Disadvantages of Toggle Switches
Toggle is a simple switch with two states, on or off. It is a common UI element found in many settings and options menus. Toggles are often used in place of radio buttons or checkboxes because they offer the same functionality in a more compact form factor. However, toggles have a few disadvantages. They are difficult to understand for users that are unfamiliar with them and require more cognitive effort to use. They also can create visual confusion if not designed with consistency and usability in mind. Lastly, toggles can be confusing for users with accessibility needs, especially those using screen readers and other assistive technologies that rely on color to convey meaning.
Toggles can be great when used sparingly and with good context. They can be an effective way to update preferences, settings and other types of information without making the user go through a long form or list of options. In these cases, the toggle should provide direct labels, utilize standard visual design, and deliver immediate results. When we do use toggle switches, it is important to evaluate the user experience and ensure that we are delivering consistent, intuitive results.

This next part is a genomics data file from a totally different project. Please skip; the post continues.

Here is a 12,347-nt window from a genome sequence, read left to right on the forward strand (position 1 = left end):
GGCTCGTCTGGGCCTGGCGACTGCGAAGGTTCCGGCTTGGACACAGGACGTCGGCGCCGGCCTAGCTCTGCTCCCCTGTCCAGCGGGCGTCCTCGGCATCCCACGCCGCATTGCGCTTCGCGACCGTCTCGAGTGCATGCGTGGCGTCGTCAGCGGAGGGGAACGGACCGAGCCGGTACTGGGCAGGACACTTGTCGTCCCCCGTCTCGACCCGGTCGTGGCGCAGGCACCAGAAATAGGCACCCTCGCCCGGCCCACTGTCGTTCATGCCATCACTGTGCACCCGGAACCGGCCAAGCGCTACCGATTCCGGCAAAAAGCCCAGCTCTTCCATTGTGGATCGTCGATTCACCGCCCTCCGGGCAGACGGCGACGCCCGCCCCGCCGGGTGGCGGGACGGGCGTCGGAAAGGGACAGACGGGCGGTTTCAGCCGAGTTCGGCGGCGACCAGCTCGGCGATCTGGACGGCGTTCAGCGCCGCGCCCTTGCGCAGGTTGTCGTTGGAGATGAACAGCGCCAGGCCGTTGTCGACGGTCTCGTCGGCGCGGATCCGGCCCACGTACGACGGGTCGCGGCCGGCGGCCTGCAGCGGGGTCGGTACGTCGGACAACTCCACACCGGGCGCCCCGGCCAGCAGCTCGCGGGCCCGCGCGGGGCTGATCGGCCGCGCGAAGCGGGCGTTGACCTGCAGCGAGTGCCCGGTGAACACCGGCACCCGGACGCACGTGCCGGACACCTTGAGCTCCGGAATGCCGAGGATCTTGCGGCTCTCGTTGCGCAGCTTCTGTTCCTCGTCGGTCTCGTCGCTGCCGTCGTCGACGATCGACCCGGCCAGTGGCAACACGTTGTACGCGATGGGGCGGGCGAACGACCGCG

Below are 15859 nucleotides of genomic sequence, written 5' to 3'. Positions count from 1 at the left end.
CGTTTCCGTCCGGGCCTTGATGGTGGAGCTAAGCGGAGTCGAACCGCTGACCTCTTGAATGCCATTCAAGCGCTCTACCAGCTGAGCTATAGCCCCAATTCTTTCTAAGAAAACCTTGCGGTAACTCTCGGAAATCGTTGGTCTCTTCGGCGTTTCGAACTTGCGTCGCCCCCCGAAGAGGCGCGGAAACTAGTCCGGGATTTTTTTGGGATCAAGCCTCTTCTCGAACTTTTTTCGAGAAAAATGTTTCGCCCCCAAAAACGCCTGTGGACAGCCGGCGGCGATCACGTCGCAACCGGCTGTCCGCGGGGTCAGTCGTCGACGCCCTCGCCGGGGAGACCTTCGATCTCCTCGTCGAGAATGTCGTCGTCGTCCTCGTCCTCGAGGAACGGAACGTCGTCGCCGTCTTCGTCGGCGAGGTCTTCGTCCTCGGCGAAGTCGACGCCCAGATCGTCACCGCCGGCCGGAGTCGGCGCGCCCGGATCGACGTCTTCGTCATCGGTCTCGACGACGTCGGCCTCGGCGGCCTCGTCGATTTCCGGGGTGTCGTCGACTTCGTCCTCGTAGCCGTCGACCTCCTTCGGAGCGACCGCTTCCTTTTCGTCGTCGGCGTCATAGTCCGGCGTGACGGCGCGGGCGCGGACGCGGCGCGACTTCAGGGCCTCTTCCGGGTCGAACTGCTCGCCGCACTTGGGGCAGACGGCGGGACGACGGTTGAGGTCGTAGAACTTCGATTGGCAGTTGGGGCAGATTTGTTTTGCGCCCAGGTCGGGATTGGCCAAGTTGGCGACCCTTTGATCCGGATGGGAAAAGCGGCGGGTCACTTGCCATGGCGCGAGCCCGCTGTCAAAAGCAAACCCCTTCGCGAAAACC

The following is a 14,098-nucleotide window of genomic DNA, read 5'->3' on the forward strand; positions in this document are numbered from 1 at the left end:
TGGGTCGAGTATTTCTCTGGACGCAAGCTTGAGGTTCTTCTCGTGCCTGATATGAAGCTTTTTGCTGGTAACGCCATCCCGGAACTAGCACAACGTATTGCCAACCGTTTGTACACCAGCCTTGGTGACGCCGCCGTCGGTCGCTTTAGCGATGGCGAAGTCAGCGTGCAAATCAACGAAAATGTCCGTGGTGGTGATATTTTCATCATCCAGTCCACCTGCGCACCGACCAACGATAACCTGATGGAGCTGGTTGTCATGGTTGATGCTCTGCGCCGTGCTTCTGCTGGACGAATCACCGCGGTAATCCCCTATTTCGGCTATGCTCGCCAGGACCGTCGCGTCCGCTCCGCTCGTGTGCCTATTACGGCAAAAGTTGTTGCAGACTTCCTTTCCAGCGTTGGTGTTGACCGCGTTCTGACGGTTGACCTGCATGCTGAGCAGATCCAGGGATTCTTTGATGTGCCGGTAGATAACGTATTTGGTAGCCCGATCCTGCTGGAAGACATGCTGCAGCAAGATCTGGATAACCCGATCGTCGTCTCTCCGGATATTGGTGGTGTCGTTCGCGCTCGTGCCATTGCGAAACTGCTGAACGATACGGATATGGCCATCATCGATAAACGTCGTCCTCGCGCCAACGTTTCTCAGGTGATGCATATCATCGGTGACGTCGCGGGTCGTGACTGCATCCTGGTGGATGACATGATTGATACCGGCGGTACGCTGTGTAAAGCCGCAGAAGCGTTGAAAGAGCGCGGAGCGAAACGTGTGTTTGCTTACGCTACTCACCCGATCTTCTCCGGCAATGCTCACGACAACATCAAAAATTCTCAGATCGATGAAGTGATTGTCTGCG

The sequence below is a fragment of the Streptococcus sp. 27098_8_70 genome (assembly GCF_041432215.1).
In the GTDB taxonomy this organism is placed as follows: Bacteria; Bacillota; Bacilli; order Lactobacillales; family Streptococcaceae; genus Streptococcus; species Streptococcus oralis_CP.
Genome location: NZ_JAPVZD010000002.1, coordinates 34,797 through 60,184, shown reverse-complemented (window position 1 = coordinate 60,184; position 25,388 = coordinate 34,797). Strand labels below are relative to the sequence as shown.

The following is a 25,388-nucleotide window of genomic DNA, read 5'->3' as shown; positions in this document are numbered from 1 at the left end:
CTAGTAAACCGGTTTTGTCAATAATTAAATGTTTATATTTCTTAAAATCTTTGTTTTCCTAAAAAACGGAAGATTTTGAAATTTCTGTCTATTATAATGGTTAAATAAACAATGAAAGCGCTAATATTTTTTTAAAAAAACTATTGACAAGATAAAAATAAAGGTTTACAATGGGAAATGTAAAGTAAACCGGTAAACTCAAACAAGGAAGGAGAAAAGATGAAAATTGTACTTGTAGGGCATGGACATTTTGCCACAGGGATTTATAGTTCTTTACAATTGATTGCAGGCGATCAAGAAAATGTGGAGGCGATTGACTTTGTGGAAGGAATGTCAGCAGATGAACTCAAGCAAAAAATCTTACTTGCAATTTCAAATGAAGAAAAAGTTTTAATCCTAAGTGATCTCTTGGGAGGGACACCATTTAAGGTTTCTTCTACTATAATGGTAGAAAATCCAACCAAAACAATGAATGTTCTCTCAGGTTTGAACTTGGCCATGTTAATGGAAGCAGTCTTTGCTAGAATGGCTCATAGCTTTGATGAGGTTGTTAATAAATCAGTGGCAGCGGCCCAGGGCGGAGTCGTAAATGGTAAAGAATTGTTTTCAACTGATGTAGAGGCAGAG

A toggle can also be an effective mechanism for implementing A/B testing or other data-driven optimizations. In these instances, the toggle will consistently send a user down one codepath or another, based on their membership in a particular cohort. By tracking the aggregate behavior of these cohorts, we can make data-driven decisions about how to best optimize a system or website.
Unfortunately, too many web developers and designers use toggles because they are familiar with them from their desktop or mobile applications. Unfortunately, too few of them have taken the time to understand their limitations and how to implement them correctly to ensure that they are accessible for all users. This is a shame, because it is possible to implement toggles in ways that are accessible to people with disabilities and who use assistive technologies.
Ideally, the configuration of toggles should be managed with a centralized location. This will allow team members to easily see and modify toggle settings. In most cases, this will be in the form of an existing application DB or some other type of centralized management. Commenting the configuration into source code can be cumbersome at a certain scale, and does not allow for dynamic re-configuration of the flags (for less dynamic flags). As a result, many organizations will choose to deploy a form of admin UI or similar tool to manage their toggle configuration.